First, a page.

5 Ways Facebook Fails Your Marriage (and How To Make Sure Facebook Doesn't Ruin Your Relationship)
Can Facebook Ruin Your Marriage?
Social networking activity on Web sites is increasingly cited as a cause for divorce.
By Ian Landau
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FRIDAY, June 22, 2012— Facebook may not be a friend to your marriage.
A survey of 5,000 British divorce petitions filed in 2011 for “unreasonable behavior,” found 33 percent included the word "Facebook."
Conducted by the Internet firm Divorce-Online, which bills itself as “the UK’s original and most trusted online divorce service,” the 2011 results represent a significant jump from 2009, when Divorce-Online found 20 percent of behavior petitions mentioned the world’s largest social network.
According to Divorce-Online, the three top reasons Facebook is cited in divorce petitions are:
- “Inappropriate messages to the opposite sex.”
- “Separated spouses posting nasty comments about each other.”
- “Facebook friends reporting spouse’s behavior.”
And lest you think this is just an issue across the pond, it isn’t. The number of divorce cases using evidence culled from social networking is increasing in the United States, too. According to a 2010 survey of divorce attorneys by the American Academy of Matrimonial Lawyers (AAML), 81 percent of lawyers surveyed said they’d seen such an increase during the previous five years, with Facebook the most common network cited.
The network had 500 million users worldwide in July 2010, according to its own statistics; by the end of March this year that figure had ballooned to 901 million users. Meanwhile, a 2008 survey by the Pew Internet & American Life Project found that 22 percent of adults used Facebook to flirt. With 901 million users out there, that’s a lot of potential flirting opportunities.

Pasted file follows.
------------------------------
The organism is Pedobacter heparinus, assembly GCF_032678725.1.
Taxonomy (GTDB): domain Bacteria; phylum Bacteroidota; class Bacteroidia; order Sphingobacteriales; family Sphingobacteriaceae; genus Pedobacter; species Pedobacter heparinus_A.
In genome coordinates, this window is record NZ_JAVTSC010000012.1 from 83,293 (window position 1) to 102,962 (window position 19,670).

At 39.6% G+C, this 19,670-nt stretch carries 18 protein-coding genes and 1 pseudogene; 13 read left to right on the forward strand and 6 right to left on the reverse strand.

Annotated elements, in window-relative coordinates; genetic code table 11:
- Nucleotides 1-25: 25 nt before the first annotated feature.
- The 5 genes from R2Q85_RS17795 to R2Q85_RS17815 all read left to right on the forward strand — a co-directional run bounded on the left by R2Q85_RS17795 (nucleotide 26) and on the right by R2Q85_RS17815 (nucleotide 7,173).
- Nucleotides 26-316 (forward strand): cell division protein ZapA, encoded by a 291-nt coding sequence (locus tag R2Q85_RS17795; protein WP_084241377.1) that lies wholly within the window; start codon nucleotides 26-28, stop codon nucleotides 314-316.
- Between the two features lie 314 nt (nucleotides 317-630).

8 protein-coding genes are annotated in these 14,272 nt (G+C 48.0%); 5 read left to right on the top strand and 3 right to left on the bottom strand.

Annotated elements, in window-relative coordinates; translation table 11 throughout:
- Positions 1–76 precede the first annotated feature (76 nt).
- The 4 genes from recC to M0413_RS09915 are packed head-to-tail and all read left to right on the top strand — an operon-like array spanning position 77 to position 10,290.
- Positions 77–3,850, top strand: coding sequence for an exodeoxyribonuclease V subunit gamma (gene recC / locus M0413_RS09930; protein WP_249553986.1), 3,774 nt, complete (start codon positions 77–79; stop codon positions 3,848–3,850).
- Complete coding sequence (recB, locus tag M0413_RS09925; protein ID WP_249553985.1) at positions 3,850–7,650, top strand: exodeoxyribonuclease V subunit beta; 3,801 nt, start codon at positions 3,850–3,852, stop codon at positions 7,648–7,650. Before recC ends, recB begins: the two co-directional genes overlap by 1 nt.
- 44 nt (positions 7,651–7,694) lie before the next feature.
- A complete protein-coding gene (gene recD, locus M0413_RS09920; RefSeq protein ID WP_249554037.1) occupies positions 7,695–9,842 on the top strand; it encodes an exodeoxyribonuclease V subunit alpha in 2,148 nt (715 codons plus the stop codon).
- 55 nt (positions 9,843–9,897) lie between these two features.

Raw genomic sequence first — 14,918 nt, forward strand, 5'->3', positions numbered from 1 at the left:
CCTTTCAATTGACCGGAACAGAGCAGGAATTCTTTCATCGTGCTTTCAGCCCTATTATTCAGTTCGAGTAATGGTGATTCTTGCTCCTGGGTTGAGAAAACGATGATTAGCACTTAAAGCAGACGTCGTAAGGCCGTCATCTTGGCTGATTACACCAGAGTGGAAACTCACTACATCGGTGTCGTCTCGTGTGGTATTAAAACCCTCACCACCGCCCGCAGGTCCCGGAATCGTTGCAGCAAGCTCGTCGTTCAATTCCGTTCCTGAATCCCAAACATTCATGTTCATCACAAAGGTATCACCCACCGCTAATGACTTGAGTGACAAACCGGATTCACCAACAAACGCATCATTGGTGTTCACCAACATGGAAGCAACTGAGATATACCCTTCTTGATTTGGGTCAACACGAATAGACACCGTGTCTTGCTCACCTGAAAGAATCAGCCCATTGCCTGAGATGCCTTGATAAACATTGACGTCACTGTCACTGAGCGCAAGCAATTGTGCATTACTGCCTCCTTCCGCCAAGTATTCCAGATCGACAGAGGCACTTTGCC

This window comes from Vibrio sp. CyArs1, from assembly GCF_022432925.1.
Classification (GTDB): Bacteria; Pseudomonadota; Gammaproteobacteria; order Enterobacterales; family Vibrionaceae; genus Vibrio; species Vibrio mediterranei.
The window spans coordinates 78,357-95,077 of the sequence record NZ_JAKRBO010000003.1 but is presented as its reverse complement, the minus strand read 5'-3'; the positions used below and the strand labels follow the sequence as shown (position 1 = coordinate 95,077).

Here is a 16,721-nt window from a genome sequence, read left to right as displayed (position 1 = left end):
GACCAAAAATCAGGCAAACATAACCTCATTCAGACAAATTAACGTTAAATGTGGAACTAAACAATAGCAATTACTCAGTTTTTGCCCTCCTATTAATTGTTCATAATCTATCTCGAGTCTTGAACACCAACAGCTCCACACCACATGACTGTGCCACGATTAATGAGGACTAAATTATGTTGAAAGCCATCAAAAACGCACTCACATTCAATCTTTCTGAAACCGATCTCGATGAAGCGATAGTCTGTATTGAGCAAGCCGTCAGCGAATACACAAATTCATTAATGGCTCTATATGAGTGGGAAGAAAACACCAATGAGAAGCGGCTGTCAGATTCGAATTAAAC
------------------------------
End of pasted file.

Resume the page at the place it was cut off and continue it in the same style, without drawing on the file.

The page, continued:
If Facebook is all about sharing your life with others, one's emotional health can be impacted by over-sharing. “I think social media right now really draws on people giving too much information," says Scott Bea, Psy.D., a clinical psychologist at the Cleveland Clinic, "and until they experience the consequence of that, it may be hard for some people to really pull back.”
And it’s more than just flirting, Bea points out. When a relationship goes sour it’s all too easy to vent online, forgetting that even if you’re not face to face with the person you’re talking about, your comments can get back to her or him. “It’s hard for people, I think,” Dr. Bea says. “Our shame and humiliation now can be publicized. One statistic says 20 percent of people think it’s okay just to change your relationship status in order to breakup. So breakups may be occurring in kind of cold and callous ways, but they’re also very public and humiliating ways as well.”
For a taste of just how curdling the Facebook/love combination can be, surf to FacebookCheating.com, a blog founded in 2009 by Ken Savage after he discovered his wife was having an affair largely facilitated through Facebook. The site’s anonymous posts (with titles like “It Can Ruin You” and “Affair from High School”) paint a wrenching portrait of the intersection of social networking and heartbreak. Of course, recover.org also has its own Facebook page — proof perhaps that social networking can help heal broken hearts in addition to causing them.
Video: FACEBOOK, JEALOUSY & MARRIAGE, OH MY! Is social media killing your marriage?, Part 2
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